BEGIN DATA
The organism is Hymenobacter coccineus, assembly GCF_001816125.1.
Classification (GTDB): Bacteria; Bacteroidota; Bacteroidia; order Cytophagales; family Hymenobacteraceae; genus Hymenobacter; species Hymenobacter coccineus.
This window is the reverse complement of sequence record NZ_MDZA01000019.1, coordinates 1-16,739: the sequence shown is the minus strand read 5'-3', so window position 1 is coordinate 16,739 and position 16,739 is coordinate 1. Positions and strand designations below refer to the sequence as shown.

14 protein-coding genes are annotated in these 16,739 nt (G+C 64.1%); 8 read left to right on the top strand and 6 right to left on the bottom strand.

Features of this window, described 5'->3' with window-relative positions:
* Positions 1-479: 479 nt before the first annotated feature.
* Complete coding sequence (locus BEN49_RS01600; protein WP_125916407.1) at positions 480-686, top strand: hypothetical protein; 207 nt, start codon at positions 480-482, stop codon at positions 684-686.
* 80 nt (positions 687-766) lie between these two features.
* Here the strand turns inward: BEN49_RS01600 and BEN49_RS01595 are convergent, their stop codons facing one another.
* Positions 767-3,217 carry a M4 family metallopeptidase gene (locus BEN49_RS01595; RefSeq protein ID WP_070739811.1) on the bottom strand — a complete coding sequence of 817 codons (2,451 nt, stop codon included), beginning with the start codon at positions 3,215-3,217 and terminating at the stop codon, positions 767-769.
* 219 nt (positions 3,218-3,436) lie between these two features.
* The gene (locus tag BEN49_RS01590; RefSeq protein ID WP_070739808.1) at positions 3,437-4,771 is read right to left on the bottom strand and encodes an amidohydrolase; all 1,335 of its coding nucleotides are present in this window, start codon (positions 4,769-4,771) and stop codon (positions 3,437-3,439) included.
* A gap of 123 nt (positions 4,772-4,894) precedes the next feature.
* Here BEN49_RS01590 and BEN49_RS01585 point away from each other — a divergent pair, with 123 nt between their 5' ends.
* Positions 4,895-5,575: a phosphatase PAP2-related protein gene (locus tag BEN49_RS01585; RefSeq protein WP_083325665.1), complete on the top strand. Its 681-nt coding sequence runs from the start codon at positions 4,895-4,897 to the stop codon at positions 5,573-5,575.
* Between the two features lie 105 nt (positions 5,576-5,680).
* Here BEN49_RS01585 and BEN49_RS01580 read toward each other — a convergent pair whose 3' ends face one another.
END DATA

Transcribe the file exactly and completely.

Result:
The organism is Hymenobacter coccineus, assembly GCF_001816125.1.
Classification (GTDB): Bacteria; Bacteroidota; Bacteroidia; order Cytophagales; family Hymenobacteraceae; genus Hymenobacter; species Hymenobacter coccineus.
This window is the reverse complement of sequence record NZ_MDZA01000019.1, coordinates 1-16,739: the sequence shown is the minus strand read 5'-3', so window position 1 is coordinate 16,739 and position 16,739 is coordinate 1. Positions and strand designations below refer to the sequence as shown.

14 protein-coding genes are annotated in these 16,739 nt (G+C 64.1%); 8 read left to right on the top strand and 6 right to left on the bottom strand.

Features of this window, described 5'->3' with window-relative positions:
* Positions 1-479: 479 nt before the first annotated feature.
* Complete coding sequence (locus BEN49_RS01600; protein WP_125916407.1) at positions 480-686, top strand: hypothetical protein; 207 nt, start codon at positions 480-482, stop codon at positions 684-686.
* 80 nt (positions 687-766) lie between these two features.
* Here the strand turns inward: BEN49_RS01600 and BEN49_RS01595 are convergent, their stop codons facing one another.
* Positions 767-3,217 carry a M4 family metallopeptidase gene (locus BEN49_RS01595; RefSeq protein ID WP_070739811.1) on the bottom strand — a complete coding sequence of 817 codons (2,451 nt, stop codon included), beginning with the start codon at positions 3,215-3,217 and terminating at the stop codon, positions 767-769.
* 219 nt (positions 3,218-3,436) lie between these two features.
* The gene (locus tag BEN49_RS01590; RefSeq protein ID WP_070739808.1) at positions 3,437-4,771 is read right to left on the bottom strand and encodes an amidohydrolase; all 1,335 of its coding nucleotides are present in this window, start codon (positions 4,769-4,771) and stop codon (positions 3,437-3,439) included.
* A gap of 123 nt (positions 4,772-4,894) precedes the next feature.
* Here BEN49_RS01590 and BEN49_RS01585 point away from each other — a divergent pair, with 123 nt between their 5' ends.
* Positions 4,895-5,575: a phosphatase PAP2-related protein gene (locus tag BEN49_RS01585; RefSeq protein WP_083325665.1), complete on the top strand. Its 681-nt coding sequence runs from the start codon at positions 4,895-4,897 to the stop codon at positions 5,573-5,575.
* Between the two features lie 105 nt (positions 5,576-5,680).
* Here BEN49_RS01585 and BEN49_RS01580 read toward each other — a convergent pair whose 3' ends face one another.